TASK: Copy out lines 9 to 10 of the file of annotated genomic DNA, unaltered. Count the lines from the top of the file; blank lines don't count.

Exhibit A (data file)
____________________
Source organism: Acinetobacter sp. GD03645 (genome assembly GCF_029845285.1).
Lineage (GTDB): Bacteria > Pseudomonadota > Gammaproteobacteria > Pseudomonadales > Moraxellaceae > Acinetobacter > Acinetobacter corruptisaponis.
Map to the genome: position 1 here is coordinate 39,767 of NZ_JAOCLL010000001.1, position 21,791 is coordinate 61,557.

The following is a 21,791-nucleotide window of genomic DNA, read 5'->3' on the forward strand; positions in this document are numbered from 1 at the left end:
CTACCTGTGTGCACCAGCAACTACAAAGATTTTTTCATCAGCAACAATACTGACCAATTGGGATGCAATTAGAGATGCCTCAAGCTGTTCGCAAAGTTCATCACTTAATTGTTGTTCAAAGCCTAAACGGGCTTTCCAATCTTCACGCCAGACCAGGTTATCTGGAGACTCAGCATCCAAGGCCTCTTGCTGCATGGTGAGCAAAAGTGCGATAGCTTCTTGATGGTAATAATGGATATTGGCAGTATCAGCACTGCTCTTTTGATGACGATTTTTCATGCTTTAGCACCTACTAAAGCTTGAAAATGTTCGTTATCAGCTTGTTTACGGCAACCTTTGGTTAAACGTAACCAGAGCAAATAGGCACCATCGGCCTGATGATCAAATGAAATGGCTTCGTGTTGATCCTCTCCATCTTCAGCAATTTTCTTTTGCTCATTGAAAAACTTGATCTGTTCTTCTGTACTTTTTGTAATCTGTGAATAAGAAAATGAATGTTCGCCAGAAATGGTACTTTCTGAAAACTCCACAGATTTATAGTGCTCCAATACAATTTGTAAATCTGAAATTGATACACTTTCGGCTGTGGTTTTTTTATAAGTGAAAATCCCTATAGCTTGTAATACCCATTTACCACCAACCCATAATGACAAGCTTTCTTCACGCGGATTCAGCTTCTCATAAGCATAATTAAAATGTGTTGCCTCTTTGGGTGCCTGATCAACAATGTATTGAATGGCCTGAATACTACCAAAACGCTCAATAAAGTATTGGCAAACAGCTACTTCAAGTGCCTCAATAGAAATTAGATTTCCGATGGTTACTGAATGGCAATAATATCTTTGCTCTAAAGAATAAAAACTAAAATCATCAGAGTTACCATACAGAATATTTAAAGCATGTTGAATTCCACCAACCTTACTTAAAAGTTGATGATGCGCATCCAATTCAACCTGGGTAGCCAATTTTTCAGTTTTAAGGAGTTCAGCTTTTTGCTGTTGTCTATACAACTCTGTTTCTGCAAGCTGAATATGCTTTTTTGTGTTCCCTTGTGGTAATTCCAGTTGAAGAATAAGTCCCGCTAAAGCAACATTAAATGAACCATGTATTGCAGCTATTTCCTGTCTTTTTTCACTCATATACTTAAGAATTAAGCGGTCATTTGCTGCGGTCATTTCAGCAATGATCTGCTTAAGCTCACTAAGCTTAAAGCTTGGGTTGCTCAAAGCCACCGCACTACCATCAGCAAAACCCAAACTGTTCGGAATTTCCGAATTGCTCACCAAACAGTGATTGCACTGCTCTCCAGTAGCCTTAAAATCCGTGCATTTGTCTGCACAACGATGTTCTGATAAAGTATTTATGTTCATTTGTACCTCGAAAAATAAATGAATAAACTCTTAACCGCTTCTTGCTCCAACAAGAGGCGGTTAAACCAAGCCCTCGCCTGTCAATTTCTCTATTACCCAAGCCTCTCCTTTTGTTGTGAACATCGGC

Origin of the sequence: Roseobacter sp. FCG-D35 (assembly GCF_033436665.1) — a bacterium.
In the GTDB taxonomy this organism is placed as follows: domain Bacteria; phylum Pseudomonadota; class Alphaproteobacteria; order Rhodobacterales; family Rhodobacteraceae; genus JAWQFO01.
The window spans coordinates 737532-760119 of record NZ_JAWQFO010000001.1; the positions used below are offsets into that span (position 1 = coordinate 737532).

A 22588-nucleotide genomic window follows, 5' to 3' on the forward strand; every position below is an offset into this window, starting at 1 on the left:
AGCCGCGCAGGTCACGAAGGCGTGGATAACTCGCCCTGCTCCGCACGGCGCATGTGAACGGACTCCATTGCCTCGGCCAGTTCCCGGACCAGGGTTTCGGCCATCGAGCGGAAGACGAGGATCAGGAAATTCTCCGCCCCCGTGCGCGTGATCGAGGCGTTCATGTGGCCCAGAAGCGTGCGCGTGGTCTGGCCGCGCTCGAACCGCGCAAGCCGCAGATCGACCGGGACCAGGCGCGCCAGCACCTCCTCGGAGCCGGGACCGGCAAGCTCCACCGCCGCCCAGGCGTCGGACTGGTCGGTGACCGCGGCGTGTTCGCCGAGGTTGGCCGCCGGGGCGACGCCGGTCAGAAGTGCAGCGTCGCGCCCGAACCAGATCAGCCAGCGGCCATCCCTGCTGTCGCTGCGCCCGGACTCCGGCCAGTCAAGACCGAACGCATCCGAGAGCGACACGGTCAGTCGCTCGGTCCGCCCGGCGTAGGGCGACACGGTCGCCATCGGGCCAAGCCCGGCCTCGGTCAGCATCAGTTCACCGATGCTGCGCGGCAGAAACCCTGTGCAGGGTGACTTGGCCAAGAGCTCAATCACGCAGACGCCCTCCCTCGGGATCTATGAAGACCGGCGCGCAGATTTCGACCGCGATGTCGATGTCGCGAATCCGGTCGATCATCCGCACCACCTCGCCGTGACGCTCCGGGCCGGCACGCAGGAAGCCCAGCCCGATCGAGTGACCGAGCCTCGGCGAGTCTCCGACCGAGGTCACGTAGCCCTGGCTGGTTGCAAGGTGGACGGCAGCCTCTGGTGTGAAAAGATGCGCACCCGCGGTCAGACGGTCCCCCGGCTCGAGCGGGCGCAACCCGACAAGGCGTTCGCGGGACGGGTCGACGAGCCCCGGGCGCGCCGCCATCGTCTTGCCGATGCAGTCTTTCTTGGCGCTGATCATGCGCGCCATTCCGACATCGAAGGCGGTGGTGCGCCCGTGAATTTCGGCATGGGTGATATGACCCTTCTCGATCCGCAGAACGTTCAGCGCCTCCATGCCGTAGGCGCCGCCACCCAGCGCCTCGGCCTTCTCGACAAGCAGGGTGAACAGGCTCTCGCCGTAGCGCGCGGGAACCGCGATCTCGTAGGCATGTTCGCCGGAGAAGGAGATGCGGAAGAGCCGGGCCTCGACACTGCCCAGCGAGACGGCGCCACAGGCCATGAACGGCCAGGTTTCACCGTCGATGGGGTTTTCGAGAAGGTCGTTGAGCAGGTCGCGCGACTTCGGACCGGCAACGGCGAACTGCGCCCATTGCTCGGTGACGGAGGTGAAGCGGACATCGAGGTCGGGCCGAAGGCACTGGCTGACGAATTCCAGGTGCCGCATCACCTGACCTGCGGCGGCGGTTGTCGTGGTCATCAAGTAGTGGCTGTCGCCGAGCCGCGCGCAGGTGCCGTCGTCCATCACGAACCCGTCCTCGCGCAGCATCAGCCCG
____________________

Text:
A 22588-nucleotide genomic window follows, 5' to 3' on the forward strand; every position below is an offset into this window, starting at 1 on the left:
AGCCGCGCAGGTCACGAAGGCGTGGATAACTCGCCCTGCTCCGCACGGCGCATGTGAACGGACTCCATTGCCTCGGCCAGTTCCCGGACCAGGGTTTCGGCCATCGAGCGGAAGACGAGGATCAGGAAATTCTCCGCCCCCGTGCGCGTGATCGAGGCGTTCATGTGGCCCAGAAGCGTGCGCGTGGTCTGGCCGCGCTCGAACCGCGCAAGCCGCAGATCGACCGGGACCAGGCGCGCCAGCACCTCCTCGGAGCCGGGACCGGCAAGCTCCACCGCCGCCCAGGCGTCGGACTGGTCGGTGACCGCGGCGTGTTCGCCGAGGTTGGCCGCCGGGGCGACGCCGGTCAGAAGTGCAGCGTCGCGCCCGAACCAGATCAGCCAGCGGCCATCCCTGCTGTCGCTGCGCCCGGACTCCGGCCAGTCAAGACCGAACGCATCCGAGAGCGACACGGTCAGTCGCTCGGTCCGCCCGGCGTAGGGCGACACGGTCGCCATCGGGCCAAGCCCGGCCTCGGTCAGCATCAGTTCACCGATGCTGCGCGGCAGAAACCCTGTGCAGGGTGACTTGGCCAAGAGCTCAATCACGCAGACGCCCTCCCTCGGGATCTATGAAGACCGGCGCGCAGATTTCGACCGCGATGTCGATGTCGCGAATCCGGTCGATCATCCGCACCACCTCGCCGTGACGCTCCGGGCCGGCACGCAGGAAGCCCAGCCCGATCGAGTGACCGAGCCTCGGCGAGTCTCCGACCGAGGTCACGTAGCCCTGGCTGGTTGCAAGGTGGACGGCAGCCTCTGGTGTGAAAAGATGCGCACCCGCGGTCAGACGGTCCCCCGGCTCGAGCGGGCGCAACCCGACAAGGCGTTCGCGGGACGGGTCGACGAGCCCCGGGCGCGCCGCCATCGTCTTGCCGATGCAGTCTTTCTTGGCGCTGATCATGCGCGCCATTCCGACATCGAAGGCGGTGGTGCGCCCGTGAATTTCGGCATGGGTGATATGACCCTTCTCGATCCGCAGAACGTTCAGCGCCTCCATGCCGTAGGCGCCGCCACCCAGCGCCTCGGCCTTCTCGACAAGCAGGGTGAACAGGCTCTCGCCGTAGCGCGCGGGAACCGCGATCTCGTAGGCATGTTCGCCGGAGAAGGAGATGCGGAAGAGCCGGGCCTCGACACTGCCCAGCGAGACGGCGCCACAGGCCATGAACGGCCAGGTTTCACCGTCGATGGGGTTTTCGAGAAGGTCGTTGAGCAGGTCGCGCGACTTCGGACCGGCAACGGCGAACTGCGCCCATTGCTCGGTGACGGAGGTGAAGCGGACATCGAGGTCGGGCCGAAGGCACTGGCTGACGAATTCCAGGTGCCGCATCACCTGACCTGCGGCGGCGGTTGTCGTGGTCATCAAGTAGTGGCTGTCGCCGAGCCGCGCGCAGGTGCCGTCGTCCATCACGAACCCGTCCTCGCGCAGCATCAGCCCG